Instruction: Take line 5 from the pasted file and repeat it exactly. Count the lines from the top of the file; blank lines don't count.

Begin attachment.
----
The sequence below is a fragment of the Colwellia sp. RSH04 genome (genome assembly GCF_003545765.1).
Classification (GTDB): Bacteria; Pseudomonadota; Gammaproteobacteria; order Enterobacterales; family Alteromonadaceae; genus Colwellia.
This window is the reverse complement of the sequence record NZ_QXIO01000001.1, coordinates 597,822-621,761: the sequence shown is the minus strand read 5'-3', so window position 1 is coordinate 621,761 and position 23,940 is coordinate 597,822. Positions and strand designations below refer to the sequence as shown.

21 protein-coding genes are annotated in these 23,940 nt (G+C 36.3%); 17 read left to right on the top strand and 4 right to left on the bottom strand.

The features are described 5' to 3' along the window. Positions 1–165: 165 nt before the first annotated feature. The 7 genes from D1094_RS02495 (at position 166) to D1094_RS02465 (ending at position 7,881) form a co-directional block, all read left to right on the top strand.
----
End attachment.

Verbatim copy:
The features are described 5' to 3' along the window. Positions 1–165: 165 nt before the first annotated feature. The 7 genes from D1094_RS02495 (at position 166) to D1094_RS02465 (ending at position 7,881) form a co-directional block, all read left to right on the top strand.